Active Directory Security Modeling isn’t just for the beautiful!

Active Directory Security Modeling isn’t just for the beautiful!

Active Directory Security Modeling. Even as I type the phrase I note how ubiquitous the term can be. Not even TechNet or Google give any hard and fast rules around scope, design, or *gasp* actual implementation. Yet this ‘model’ is at the very core of AD, and AD is at the very core of the Microsoft IT footprint.

So many aspects can go into a security model of this sort, right?

  • You have at the core your OU structure, how it’s named, how it’s laid out.
  • The associated group policy objects how they link, what they define
  • Users naming structures, parent containers, classifications, and populated attributes
  • Computer objects and their naming, attributes, and classifications
  • Groups with ALL their use cases, naming conventions, scope, nesting, and parent containers

Whew….and this is just the first layer. We haven’t even begun to dive into contacts, printers, shares, service connection points, or schema. Why would someone put so much work into defining something like this?

What about:

  • Lower SLAs (Less time firefighting)
  • Spend less money integrating new applications & infrastructure (or be able to integrate new applications)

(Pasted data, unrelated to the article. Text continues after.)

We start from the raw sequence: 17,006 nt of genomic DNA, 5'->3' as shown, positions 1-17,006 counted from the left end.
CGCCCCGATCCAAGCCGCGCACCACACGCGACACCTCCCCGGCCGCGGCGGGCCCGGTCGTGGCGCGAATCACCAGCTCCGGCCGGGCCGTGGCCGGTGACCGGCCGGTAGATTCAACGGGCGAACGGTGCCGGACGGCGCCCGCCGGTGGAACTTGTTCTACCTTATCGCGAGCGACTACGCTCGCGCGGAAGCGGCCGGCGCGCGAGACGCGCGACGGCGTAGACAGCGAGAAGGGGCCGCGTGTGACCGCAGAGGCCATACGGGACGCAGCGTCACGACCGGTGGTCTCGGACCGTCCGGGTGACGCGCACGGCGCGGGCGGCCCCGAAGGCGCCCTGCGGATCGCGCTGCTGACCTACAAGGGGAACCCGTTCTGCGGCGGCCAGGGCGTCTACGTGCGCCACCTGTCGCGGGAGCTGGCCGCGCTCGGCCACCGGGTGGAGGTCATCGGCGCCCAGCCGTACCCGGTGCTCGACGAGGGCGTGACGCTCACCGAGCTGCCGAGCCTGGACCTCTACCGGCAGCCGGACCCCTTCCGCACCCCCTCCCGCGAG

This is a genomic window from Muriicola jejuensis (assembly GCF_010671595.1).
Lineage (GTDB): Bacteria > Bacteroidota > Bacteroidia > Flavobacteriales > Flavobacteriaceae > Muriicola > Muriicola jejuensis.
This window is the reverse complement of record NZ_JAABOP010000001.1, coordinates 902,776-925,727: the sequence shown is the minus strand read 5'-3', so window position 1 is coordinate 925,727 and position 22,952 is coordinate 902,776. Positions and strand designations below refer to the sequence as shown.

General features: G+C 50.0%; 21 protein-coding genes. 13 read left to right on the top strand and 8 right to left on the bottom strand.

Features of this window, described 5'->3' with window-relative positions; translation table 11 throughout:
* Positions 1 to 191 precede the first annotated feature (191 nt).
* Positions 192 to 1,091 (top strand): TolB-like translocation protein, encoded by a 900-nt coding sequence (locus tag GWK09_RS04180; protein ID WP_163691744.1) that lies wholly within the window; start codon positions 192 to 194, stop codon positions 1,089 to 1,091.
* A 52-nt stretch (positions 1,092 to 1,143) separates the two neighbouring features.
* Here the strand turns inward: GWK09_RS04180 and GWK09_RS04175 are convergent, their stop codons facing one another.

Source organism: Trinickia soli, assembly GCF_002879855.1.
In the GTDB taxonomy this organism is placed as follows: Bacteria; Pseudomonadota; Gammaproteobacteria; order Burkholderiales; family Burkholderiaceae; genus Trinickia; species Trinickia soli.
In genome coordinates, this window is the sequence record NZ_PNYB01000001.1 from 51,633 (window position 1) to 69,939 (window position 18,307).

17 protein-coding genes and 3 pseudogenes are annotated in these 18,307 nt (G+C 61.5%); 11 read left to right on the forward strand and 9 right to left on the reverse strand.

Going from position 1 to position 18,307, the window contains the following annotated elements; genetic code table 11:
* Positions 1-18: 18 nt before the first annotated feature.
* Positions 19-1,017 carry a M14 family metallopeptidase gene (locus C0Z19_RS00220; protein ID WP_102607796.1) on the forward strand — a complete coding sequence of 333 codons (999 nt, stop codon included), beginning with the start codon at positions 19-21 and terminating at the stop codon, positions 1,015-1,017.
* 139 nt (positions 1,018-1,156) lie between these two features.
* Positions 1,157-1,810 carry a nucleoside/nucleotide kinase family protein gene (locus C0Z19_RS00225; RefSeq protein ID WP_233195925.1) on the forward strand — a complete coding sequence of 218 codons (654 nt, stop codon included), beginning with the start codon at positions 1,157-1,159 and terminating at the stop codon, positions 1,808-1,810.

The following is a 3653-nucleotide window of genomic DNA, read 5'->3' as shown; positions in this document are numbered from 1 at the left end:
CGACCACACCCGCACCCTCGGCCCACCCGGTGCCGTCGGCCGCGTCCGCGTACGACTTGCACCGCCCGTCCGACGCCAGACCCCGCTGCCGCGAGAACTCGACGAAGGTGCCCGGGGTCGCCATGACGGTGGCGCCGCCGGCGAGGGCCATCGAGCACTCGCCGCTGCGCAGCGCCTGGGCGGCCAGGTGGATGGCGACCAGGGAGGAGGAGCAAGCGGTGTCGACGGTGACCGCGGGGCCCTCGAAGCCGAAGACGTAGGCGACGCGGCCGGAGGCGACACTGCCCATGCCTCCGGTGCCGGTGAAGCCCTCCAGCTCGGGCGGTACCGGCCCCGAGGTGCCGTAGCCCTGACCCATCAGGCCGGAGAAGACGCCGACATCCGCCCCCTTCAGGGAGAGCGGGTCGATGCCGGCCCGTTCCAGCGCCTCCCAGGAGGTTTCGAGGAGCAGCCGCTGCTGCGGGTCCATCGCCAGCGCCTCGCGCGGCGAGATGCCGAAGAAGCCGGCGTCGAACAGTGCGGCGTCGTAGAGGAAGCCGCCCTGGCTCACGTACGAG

• Decrease in Audit Findings / time spent on Audit requests
  • Computer objects and their naming, attributes, and classifications
  • Groups with ALL their use cases, naming conventions, scope, nesting, and parent containers

These are just a few of the short term benefits I can think of. Long term you have Windows 7 / 8, and AD / server 2012 migrations. Microsoft is changing the game once again in 2012 with Dynamic Access Controls and claims. These technologies will change how we think about access and access application for ever in the MS footprint. Not to mention they will most likely cut support for 2003, 2008 much like they did for 2000.

Where do you even start with 10 or more years of just a rat’s nest of AD forest trusts, cross domain nesting and no real vision into your infrastructure? You’re not alone in asking this question. A high level executive at MS recently stated on a call I was on that the number one question MS identity and access management is asked is “How can I tell if / how my groups are being used?”

The answer; you can. You need to define what the edge cases of your model are; this may involve setting up a completely new forest. Then write it down to a standard document. You then MUST clean up AD itself. Figure out all the objects that can be cut right out. Then you HAVE to scan everywhere a group can be used, and I mean EVERYWHERE. Once you have that you simply match to your edge cases defined and figure out the delta. None of this is easy, and it’s not even close to the end solution. You still need to change any deviations and make sure the deviations don’t happen again. STEALTHbits is truly the only vendor that can do all this from start to finish, other competitors drag over objects with little discretion and zero conformance. That subsequently leads to another project to conform. For more information, check out StealthAUDIT for Active Directory or feel free to Contact Us.

Don’t miss a post! Subscribe to The Insider Threat Security Blog here:

Leave a Reply

Your email address will not be published. Required fields are marked *

*

This site uses Akismet to reduce spam. Learn how your comment data is processed.

Start a Free StealthAUDIT® Trial!

No risk. No obligation.